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The reason Bernie Sanders is not winning, he recently explained, is because “the poor don’t vote.” Evidently, if the poor would make it to the polls, they would surely vote for Sanders.

Thus, the non-poor apparently vote for Bernie’s opponent. Bernie’s opponent, consequently, has every reason to keep the poor to be poor. Otherwise, they would vote for Sanders. Yet, the poor, if they knew how not to be poor, would vote for a system that makes them not poor.

But it is a sensible form of capitalism that provides a way for the poor to be not poor. So the best way for Sanders to garner more votes for himself is to choose socialism as it has a good track record in keeping the poor to be poor.

Let’s suppose, however, that Sanders is right. The poor don’t vote — even though there may be many other reasons besides poverty why they do not vote. If they are carted to the polls like the Democrats in Chicago are famously said to be, with such great success, would they really vote for Bernie?

The poor do not vote. But if they vote for Sanders, he should want to make them richer. Surely he does not want to keep them in the dregs of poverty even if they cannot then vote for him. Mostly, socialism has the effect of making people poorer, in addition to subjecting them to state bureaucratic control.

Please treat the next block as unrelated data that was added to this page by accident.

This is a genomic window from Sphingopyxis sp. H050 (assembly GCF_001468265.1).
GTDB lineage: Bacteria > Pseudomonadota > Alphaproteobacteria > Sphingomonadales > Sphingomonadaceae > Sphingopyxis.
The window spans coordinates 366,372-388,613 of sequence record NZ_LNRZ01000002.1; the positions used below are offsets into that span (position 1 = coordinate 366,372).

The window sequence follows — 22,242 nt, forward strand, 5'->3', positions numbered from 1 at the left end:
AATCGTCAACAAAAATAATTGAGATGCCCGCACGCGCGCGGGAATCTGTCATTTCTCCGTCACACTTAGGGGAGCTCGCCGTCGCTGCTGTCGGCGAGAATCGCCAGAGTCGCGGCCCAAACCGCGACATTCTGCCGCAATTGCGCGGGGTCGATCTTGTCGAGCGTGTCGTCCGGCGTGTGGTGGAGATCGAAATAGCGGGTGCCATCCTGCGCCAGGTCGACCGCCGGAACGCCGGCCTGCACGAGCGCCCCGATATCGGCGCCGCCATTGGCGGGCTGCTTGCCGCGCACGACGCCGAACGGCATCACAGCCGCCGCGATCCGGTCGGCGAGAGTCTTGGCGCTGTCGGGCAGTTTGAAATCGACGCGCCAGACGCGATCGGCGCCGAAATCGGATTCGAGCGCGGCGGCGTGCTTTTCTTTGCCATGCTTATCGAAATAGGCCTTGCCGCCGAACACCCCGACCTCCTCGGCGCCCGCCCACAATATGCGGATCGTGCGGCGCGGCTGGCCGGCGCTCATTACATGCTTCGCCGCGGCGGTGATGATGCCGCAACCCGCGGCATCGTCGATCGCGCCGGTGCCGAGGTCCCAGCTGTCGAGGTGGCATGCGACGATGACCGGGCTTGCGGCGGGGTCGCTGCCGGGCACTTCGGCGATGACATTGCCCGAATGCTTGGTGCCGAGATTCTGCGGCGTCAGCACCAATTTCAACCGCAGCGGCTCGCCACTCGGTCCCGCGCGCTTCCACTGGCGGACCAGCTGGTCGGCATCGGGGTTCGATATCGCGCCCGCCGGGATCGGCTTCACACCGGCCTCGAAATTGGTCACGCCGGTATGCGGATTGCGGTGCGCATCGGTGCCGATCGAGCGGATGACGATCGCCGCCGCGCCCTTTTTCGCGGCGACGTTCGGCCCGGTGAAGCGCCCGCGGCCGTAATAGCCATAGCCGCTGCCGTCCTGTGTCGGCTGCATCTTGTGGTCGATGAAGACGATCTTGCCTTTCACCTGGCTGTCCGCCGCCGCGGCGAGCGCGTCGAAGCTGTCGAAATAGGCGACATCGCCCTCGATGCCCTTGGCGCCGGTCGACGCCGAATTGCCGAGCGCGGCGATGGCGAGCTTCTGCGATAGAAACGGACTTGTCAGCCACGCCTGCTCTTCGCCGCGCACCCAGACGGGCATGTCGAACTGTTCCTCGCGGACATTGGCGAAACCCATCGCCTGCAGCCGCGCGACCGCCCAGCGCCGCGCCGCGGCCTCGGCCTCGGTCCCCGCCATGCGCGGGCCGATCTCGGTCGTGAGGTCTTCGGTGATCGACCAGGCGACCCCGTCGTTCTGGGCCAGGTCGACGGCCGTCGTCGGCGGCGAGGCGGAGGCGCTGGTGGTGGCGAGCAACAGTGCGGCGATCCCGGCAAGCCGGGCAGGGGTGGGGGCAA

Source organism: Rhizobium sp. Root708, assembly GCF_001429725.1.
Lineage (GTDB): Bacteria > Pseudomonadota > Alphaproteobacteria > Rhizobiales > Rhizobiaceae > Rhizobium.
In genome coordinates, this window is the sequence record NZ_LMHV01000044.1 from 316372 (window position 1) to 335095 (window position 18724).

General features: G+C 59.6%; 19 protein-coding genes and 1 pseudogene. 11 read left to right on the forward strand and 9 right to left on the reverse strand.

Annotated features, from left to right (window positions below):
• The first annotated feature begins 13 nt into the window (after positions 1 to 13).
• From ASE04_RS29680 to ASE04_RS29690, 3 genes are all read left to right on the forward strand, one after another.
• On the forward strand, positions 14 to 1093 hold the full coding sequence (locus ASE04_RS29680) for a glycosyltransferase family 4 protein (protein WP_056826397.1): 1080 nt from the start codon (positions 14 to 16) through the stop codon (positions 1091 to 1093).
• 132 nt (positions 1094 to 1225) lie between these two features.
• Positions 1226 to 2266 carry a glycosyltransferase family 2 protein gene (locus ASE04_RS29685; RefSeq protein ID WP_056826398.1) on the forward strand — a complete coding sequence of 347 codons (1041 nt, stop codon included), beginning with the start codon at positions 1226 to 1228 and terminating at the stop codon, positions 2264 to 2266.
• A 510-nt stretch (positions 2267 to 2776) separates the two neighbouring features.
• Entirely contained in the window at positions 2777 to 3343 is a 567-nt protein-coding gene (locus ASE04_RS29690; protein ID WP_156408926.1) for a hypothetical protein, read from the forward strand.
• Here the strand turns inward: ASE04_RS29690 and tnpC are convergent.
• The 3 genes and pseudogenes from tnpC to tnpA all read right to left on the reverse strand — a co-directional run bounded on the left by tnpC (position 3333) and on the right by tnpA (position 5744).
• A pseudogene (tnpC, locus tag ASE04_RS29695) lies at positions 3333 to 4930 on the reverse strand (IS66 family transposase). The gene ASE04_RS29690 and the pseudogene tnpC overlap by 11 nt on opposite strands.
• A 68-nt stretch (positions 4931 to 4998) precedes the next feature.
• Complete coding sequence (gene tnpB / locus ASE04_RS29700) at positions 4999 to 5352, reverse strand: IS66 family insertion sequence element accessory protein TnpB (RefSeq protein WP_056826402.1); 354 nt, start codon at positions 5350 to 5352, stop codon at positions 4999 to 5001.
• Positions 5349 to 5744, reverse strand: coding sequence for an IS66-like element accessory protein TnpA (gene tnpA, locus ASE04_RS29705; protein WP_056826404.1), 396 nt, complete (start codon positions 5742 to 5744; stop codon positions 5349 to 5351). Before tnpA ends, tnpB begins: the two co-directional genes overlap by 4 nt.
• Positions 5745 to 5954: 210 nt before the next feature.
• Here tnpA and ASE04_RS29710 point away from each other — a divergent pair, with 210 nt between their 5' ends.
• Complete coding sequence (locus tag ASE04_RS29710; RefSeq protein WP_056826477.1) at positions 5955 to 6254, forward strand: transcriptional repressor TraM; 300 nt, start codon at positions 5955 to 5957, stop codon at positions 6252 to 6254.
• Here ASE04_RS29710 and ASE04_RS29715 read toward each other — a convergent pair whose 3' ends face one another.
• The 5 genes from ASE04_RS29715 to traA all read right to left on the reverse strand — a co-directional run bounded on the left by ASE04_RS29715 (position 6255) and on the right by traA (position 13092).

Let us suppose by some miracle that the poor do become richer; and, even more miraculously, suppose they are still free to vote. Suddenly, the poor are now richer. So they no longer vote for Sanders because it is the poor who vote for him and, thanks to Bernie, they are no longer poor.

Maybe the poor do not vote because they see no sense in voting for any of the candidates. Solution: Make voting mandatory, like they do in some states, especially one-party states. Would the poor now under coercion vote for Sanders? Maybe they would resent being told who to vote for or that they had to vote at all. Is there not a liberty not to vote if none of the candidates seems to know much about poverty?

Let’s take another tack. Are the “poor” poor because the rich are rich? What if the only way for the poor to become less poor is for everyone to become richer? Would this result be unfair to the poor?

Or let’s take Sanders’ proposed taxing the 1 percent that controls a big chunk of the wealth. If we confiscate this presumably excessive wealth and distribute it equitably to the poor, would it make everyone content? Or would it disappear like lottery winnings only to undermine the incentives necessary to produce anything in the first place?

Sanders wants the poor to vote for him, or at least he thinks that they will if they do vote. Do we want the poor to be poor so that they will support our cause? Or even better, so that we will have someone to take care of?

The poor ironically justify many causes. Not every idea of how not to be poor works to help the poor. In fact, many proposals are positively harmful. Is it a noble thing to vote for a system to help the poor that does not really help them? This is Sanders’ dilemma.

The Rev. James Schall, S.J., author of “On Christians and Prosperity,” is professor emeritus at Georgetown University.

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